Sowers Education Group

sower (n.) \so-er\: one who spreads seeds for the purpose of growth. 
MISSION: Human Trafficking Awareness and Survivor Empowerment. Features an excellent list of resources, plus “8 Things You Can Do.”

FAQ

Frequently Asked Questions

What is human trafficking?

According to The United Nations Office Of Drug and Crime, Article 3, paragraph (a) of the Protocol to Prevent, Suppress and Punish Trafficking in Persons defines Trafficking in Persons as “the recruitment, transportation, transfer, harbouring or receipt of persons, by means of the threat or use of force or other forms of coercion, of abduction, of fraud, of deception, of the abuse of power or of a position of vulnerability or of the giving or receiving of payments or benefits to achieve the consent of a person having control over another person, for the purpose of exploitation.”

What are the elements of trafficking?

The act, meaning what is done.

  • Recruitment. Transportation, transfer, harboring or receipt of persons

The means, meaning how it is done.

  • The threat of or use of force, deception, coercion, abuse of power to control a victim.

The purpose, meaning why it’s done.

  • Always for exploitation.

What is sex trafficking?

Sex traffickers use many forms of coercion to compel victims to engage in commercial sex acts against their will. Some examples of the coercion are violence, threats, gift giving, and being supportive and complementary to lure children in.

According to U.S. federal law, any minor who is 18 years or younger lured into commercial sex acts is a victim of sex trafficking regardless of the means.

Who is at risk of becoming a victim of human trafficking?

Trafficking is not particular to a certain race, nationality, gender, age, and background. Therefore, everyone should be vigilant of themselves and their surroundings. However, human traffickers do tend to prey on those who are vulnerable in some way. In youth, this means runaways and homeless.

Do victims of human trafficking identify themselves as a victim of a crime and ask for help immediately?

This is not always the case. Victims are usually convinced by their abusers that there isn’t a way out or that this is the right way. Also they are manipulated to not trust city, state and government authority figures. Self-esteem can also be an issue as the victim might blame themselves for the situation, which is another form of manipulation by those in control of their actions.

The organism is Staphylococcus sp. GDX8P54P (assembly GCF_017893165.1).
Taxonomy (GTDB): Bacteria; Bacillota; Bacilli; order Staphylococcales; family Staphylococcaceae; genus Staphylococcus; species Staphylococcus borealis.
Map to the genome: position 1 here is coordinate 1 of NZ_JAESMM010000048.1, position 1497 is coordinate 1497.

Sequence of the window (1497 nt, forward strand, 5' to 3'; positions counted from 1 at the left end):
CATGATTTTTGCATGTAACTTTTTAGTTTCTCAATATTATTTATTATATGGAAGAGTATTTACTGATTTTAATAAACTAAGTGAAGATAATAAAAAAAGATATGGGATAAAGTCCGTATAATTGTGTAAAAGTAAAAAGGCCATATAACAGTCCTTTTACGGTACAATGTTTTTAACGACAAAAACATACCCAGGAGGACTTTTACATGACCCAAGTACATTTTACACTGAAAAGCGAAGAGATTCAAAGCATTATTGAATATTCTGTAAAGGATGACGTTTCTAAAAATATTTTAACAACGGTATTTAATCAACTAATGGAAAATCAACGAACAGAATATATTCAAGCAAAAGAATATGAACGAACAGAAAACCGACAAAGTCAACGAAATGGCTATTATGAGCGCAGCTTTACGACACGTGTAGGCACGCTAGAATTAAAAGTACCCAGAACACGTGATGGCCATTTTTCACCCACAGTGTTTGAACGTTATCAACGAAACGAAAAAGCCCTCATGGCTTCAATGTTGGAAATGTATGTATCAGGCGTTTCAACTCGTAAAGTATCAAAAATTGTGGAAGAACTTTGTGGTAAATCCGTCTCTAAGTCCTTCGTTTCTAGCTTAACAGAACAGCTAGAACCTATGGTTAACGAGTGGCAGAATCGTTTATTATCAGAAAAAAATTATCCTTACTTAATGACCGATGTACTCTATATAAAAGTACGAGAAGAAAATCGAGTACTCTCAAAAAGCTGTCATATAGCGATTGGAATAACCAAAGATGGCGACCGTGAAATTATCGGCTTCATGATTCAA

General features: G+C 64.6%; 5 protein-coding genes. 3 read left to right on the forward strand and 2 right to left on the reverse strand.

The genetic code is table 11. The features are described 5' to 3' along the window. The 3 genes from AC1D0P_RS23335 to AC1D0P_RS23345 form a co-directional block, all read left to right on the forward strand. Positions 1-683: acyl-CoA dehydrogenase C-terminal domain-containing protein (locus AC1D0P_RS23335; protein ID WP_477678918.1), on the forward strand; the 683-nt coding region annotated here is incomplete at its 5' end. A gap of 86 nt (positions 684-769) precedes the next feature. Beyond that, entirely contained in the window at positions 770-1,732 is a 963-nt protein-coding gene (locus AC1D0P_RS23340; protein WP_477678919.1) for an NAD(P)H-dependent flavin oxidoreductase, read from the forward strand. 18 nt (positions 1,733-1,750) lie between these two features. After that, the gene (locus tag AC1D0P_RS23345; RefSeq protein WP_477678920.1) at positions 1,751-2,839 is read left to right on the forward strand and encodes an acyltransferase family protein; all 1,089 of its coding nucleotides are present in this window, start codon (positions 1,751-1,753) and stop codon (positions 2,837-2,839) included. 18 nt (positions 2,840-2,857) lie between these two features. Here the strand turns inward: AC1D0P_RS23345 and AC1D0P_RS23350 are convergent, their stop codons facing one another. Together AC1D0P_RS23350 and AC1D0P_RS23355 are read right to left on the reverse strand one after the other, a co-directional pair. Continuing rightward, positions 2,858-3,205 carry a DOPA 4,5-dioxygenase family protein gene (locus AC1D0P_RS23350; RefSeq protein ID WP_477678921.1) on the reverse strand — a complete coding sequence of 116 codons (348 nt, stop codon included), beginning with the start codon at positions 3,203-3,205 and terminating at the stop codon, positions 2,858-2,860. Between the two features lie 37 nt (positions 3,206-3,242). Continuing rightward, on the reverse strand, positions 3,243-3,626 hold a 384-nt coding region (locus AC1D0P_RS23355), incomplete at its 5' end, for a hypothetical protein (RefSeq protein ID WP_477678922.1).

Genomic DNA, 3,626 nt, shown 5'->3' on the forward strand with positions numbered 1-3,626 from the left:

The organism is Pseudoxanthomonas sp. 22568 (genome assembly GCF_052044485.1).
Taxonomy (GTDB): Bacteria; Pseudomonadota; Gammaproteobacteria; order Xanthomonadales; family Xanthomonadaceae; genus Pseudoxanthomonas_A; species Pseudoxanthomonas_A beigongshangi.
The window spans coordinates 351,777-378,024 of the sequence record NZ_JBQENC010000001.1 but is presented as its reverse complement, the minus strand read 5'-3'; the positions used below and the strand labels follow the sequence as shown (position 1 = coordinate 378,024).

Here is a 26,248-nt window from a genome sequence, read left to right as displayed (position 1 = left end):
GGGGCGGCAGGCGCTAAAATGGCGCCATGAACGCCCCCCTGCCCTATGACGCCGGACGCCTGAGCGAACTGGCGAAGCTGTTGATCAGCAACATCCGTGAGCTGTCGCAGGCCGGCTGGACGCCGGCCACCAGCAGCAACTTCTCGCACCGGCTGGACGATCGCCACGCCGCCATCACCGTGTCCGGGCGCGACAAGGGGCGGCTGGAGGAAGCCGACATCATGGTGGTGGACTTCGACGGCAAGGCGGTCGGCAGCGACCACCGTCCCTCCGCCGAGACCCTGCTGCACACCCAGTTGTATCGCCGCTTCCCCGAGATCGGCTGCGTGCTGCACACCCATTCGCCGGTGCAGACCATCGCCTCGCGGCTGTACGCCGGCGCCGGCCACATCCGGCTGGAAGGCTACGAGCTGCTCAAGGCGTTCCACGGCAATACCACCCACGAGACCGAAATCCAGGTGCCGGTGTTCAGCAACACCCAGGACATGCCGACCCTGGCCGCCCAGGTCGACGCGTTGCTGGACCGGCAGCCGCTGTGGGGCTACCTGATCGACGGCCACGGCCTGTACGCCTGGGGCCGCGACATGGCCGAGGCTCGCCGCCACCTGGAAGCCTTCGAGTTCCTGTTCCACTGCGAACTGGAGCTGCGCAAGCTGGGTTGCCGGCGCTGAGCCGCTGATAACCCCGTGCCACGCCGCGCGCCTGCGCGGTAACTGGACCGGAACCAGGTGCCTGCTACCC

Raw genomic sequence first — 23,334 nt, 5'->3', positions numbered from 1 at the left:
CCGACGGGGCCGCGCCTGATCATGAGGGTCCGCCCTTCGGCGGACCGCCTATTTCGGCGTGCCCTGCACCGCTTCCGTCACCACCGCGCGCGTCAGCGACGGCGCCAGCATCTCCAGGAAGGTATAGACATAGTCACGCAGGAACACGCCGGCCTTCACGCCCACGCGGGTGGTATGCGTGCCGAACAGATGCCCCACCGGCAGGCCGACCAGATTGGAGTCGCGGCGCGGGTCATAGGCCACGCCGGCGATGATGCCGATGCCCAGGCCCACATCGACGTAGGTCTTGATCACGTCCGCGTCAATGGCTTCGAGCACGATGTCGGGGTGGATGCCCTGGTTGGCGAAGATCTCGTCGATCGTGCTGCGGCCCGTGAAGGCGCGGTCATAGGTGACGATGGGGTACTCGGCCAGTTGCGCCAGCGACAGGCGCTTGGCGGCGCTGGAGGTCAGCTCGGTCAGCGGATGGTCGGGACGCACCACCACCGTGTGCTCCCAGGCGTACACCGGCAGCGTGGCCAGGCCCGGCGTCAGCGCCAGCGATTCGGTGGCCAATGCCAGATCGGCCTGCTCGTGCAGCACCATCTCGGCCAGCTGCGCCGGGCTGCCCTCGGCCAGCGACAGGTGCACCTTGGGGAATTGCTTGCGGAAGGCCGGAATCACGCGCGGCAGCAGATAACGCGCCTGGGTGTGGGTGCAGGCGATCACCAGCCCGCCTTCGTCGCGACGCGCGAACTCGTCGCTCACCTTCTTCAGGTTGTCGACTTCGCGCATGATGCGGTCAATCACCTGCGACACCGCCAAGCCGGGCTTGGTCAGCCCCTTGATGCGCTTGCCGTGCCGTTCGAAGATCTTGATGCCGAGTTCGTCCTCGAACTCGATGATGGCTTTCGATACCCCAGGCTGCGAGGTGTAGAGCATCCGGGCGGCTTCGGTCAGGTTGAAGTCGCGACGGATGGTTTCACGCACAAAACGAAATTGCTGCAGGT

How many human trafficking victims are there in the United States?

Counting the number of victims in the US is a difficult task due to the underground and secretive nature of the human trafficking industry.

How do you identify a trafficking victim?

Be watchful for these red flags (according to the University of North Carolina):

  • Whether the individual(s) can leave or come and go as they please
  • Whether the individual is under 18 and is engaged in commercial sexual activity
  • Whether the individual works excessively long and unusual hours
  • Whether there are unusual physical security measures present, such as bars on windows, barbed wire, security cameras, constant surveillance, etc.
  • Whether the individual avoids eye contact or does not seem to be allowed to speak for themselves
  • Whether the individual is in control of his/her identification documents
  • Whether the individual seems to have local knowledge and be aware of his/her location

What happens to the trafficker when a victim is rescued?

Trafficking is a felony under federal and state anti-human trafficking laws.

What about girls who choose prostitution? Are they victims of trafficking too?

Under the Trafficking Victims Protection Act (TVPA) sex trafficking must contain a component of force, fraud or coercion UNLESS the victim is minor (18 years or younger). Any minor used in any commercial sex act IS a victim regardless of the circumstances.

Who buys sex?

The buyers of sex from juveniles can be anyone – professionals, students, tourists, military personnel, a family member. Buyers are difficult to identify often because the encounter is brief and monies paid are not traceable (meaning using cash for services).

What if a trafficked person consents?

Consent becomes irrelevant when any of the ‘means’ of trafficking are used. Also, a child cannot give consent regardless of the circumstances. The means, meaning how it is done is the threat of or use of force, deception, coercion, abuse of power to control a victim.

What is the difference between smuggling and trafficking?

Smuggling is a consensual act and requires crossing an international border illegally. Trafficking is not consensual, and the coerced victim is not a criminal.